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Budget

Lack Of Study Funds May Clear The Way For Widely Used Pesticide

Industry research used to justify an updated EPA risk assessment for the widely used pesticide dimethoate has drawn skepticism at a meeting of the agency's Scientific Advisory Panel (SAP), but neither industry nor EPA is willing to fund further studies, prompting observers at the meeting to predict that the proposed risk assessment will escape major revisions.

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EPA UNION PUSH FOR EMPLOYEE BUYOUTS DRAWS 'BRAIN DRAIN' CONCERNS

EPA's personnel office is concerned that an agency union's push for an early retirement plan for mid-level employees could create a "brain drain" that will deprive the agency of important institutional knowledge, EPA sources say.

A personnel office source says the office is still evaluating whether there is a rational basis for extending a buyout plan previously offered to high-level managers to the mid-level employees, who make up roughly 48 percent of the agency's workforce. EPA must consider "whether we can afford it financially and . . . skillwise," the source says.

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OMNIBUS BILL CUTS EPA FUNDS FOR FY05, REJECTS CONTROVERSIAL 'RIDERS

An omnibus appropriations bill Congress approved Nov. 20 will slightly cut overall EPA spending, with the agency's water infrastructure loan program and Superfund program suffering the brunt of those reductions.

At the same time, lawmakers included several "riders" that will ease environmental protections for cattle grazing and wildlife areas, while rejecting other controversial proposals that environmentalists had argued would have gutted the Endangered Species Act.

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ACTING WASTE CHIEF DUNNE FLOATS SWEEPING REFORMS FOR SUPERFUND

EPA's acting waste chief Thomas Dunne is calling for a new national dialogue on Superfund's future that should consider drastic reforms for the financially strapped program, including a moratorium on new Superfund listings and cleanup activity and separate management and funding for costly "mega-sites."

With the 25th anniversary of Superfund approaching, Dunne says policymakers need to take a fresh look at reforming the program, which is facing a declining budget and new security and cleanup responsibilities that were not considered during the law's enactment.

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OMNIBUS BILL CUTS EPA FUNDS FOR FY05, REJECTS CONTROVERSIAL 'RIDERS'

An omnibus appropriations bill Congress approved Nov. 20 will slightly cut overall EPA spending, with the agency's water infrastructure loan program suffering the brunt of those reductions.

At the same time, lawmakers included several "riders" that will ease environmental protections for cattle grazing and wildlife areas, while rejecting other controversial proposals that environmentalists say would have gutted the Endangered Species Act.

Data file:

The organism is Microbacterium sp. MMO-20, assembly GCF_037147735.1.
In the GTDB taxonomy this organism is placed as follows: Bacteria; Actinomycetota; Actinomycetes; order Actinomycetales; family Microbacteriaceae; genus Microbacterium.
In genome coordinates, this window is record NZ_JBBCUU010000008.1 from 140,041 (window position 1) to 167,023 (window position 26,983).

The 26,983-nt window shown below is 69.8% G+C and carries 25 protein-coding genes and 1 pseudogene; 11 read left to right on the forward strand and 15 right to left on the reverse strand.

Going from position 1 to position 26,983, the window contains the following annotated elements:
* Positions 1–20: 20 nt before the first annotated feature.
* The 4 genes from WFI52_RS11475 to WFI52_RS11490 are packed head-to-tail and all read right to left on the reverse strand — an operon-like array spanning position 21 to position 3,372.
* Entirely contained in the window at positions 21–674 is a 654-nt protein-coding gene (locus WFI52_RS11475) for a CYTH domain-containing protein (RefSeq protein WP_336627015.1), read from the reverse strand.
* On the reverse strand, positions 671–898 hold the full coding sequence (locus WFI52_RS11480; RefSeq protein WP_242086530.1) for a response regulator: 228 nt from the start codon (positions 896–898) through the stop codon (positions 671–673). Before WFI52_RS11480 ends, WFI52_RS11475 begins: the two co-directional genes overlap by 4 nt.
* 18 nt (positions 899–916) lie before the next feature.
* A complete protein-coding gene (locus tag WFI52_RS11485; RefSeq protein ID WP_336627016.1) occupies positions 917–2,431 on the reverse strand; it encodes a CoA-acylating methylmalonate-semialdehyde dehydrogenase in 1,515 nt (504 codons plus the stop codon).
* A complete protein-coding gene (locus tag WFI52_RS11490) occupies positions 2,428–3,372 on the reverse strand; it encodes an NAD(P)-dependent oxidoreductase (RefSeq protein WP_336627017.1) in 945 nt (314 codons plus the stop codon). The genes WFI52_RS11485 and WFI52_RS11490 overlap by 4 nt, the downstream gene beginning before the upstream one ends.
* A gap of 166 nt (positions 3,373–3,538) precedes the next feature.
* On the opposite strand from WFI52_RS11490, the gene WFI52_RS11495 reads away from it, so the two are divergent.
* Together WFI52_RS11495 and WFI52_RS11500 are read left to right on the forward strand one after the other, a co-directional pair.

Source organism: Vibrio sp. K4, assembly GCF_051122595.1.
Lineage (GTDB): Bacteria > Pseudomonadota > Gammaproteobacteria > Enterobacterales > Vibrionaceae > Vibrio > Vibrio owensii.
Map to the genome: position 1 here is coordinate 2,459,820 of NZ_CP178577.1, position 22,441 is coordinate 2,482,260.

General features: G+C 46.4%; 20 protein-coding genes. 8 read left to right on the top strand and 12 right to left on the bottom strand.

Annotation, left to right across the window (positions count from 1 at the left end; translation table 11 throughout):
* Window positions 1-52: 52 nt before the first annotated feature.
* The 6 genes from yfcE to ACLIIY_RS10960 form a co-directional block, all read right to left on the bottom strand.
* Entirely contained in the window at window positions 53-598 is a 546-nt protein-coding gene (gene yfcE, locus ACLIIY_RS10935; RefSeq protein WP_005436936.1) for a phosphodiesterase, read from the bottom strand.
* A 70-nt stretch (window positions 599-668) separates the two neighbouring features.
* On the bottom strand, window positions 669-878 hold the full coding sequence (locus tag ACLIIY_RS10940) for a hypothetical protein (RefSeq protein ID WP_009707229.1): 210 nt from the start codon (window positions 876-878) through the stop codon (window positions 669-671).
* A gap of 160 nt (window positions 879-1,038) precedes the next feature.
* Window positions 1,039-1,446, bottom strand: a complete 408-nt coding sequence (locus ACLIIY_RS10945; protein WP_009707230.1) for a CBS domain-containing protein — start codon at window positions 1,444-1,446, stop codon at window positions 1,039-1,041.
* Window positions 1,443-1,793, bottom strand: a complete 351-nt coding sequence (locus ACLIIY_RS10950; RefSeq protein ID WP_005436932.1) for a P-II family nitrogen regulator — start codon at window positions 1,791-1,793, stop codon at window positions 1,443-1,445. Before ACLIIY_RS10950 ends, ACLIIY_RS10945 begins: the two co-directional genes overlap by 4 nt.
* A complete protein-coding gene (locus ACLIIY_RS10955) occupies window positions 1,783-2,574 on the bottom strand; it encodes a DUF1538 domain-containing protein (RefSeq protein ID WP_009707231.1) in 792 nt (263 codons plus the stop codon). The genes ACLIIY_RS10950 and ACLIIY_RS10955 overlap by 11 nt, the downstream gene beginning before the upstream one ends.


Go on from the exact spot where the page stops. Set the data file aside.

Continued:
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OMB Eyes Making Costs To Industry New Measure Of EPA Performance

The White House Office of Management and Budget (OMB) may require EPA and other federal agencies to measure the effectiveness of their programs by considering the cost to industry of implementing regulations, an EPA source says.

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EPA Funding Crunch May Hamper Research On Gulf Of Mexico Pollution

A federal budget crunch could prevent EPA and other agencies from conducting research to determine whether to alter their approach for reversing low oxygen levels in the Gulf of Mexico caused by pollution, one EPA source says.

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PENTAGON VOWS TO REIN IN COSTS AT PUEBLO CHEM DEMIL SITE

A high-level DOD official says the Pentagon will scale back budget plans for DOD's innovative chemical weapons neutralization project in Pueblo, CO. The new limits could force cuts of as much as $1.15 billion from the estimated $2.65 billion budget program managers say is needed to meet the Pentagon's accelerated chemical destruction goals.

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EPA Funding Crunch May Hamper Research On Gulf Of Mexico Pollution

A federal budget crunch could prevent EPA and other agencies from conducting research to determine whether to alter their approach for reversing low oxygen levels in the Gulf of Mexico caused by pollution, one EPA source says.

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DRAFT WATER TRUST FUND BILL WOULD CREATE NEW TAX ON BOTTLED BEVERAGES

Draft legislation being circulated among wastewater and drinking water treatment officials would create a new tax on bottled beverages to finance a trust fund for clean water and safe drinking water utilities.

According to the discussion draft, legislation tentatively titled the Clean & Safe Water Trust Fund Act of 2005 would establish a fee of five cents per container on bottled beverages -- excluding milk and fruit juices -- to finance a trust fund for clean water and drinking water projects. The draft is available on InsideEPA.com.

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